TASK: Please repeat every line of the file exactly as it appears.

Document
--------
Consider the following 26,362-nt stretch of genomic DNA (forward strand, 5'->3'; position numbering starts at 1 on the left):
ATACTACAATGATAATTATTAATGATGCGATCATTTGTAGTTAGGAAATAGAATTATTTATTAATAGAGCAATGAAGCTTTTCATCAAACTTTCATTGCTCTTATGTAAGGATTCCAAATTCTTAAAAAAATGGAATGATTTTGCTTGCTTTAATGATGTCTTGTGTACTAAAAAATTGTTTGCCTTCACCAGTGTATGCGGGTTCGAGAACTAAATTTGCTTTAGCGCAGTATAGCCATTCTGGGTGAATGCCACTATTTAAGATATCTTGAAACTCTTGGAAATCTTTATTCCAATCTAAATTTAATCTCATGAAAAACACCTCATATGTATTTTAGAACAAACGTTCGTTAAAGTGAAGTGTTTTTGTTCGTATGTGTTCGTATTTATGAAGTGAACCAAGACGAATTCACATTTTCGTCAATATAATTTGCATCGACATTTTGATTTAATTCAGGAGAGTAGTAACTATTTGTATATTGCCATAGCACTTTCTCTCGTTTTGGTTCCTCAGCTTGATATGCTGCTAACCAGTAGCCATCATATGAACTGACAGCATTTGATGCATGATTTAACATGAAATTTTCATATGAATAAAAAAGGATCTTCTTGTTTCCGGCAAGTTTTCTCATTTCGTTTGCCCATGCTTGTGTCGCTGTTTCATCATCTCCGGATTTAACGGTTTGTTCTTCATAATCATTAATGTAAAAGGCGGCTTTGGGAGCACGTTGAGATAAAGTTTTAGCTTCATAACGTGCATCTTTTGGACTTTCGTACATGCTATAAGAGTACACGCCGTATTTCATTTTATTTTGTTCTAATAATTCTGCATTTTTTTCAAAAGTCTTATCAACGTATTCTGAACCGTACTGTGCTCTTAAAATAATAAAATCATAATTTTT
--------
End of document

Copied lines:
Consider the following 26,362-nt stretch of genomic DNA (forward strand, 5'->3'; position numbering starts at 1 on the left):
ATACTACAATGATAATTATTAATGATGCGATCATTTGTAGTTAGGAAATAGAATTATTTATTAATAGAGCAATGAAGCTTTTCATCAAACTTTCATTGCTCTTATGTAAGGATTCCAAATTCTTAAAAAAATGGAATGATTTTGCTTGCTTTAATGATGTCTTGTGTACTAAAAAATTGTTTGCCTTCACCAGTGTATGCGGGTTCGAGAACTAAATTTGCTTTAGCGCAGTATAGCCATTCTGGGTGAATGCCACTATTTAAGATATCTTGAAACTCTTGGAAATCTTTATTCCAATCTAAATTTAATCTCATGAAAAACACCTCATATGTATTTTAGAACAAACGTTCGTTAAAGTGAAGTGTTTTTGTTCGTATGTGTTCGTATTTATGAAGTGAACCAAGACGAATTCACATTTTCGTCAATATAATTTGCATCGACATTTTGATTTAATTCAGGAGAGTAGTAACTATTTGTATATTGCCATAGCACTTTCTCTCGTTTTGGTTCCTCAGCTTGATATGCTGCTAACCAGTAGCCATCATATGAACTGACAGCATTTGATGCATGATTTAACATGAAATTTTCATATGAATAAAAAAGGATCTTCTTGTTTCCGGCAAGTTTTCTCATTTCGTTTGCCCATGCTTGTGTCGCTGTTTCATCATCTCCGGATTTAACGGTTTGTTCTTCATAATCATTAATGTAAAAGGCGGCTTTGGGAGCACGTTGAGATAAAGTTTTAGCTTCATAACGTGCATCTTTTGGACTTTCGTACATGCTATAAGAGTACACGCCGTATTTCATTTTATTTTGTTCTAATAATTCTGCATTTTTTTCAAAAGTCTTATCAACGTATTCTGAACCGTACTGTGCTCTTAAAATAATAAAATCATAATTTTT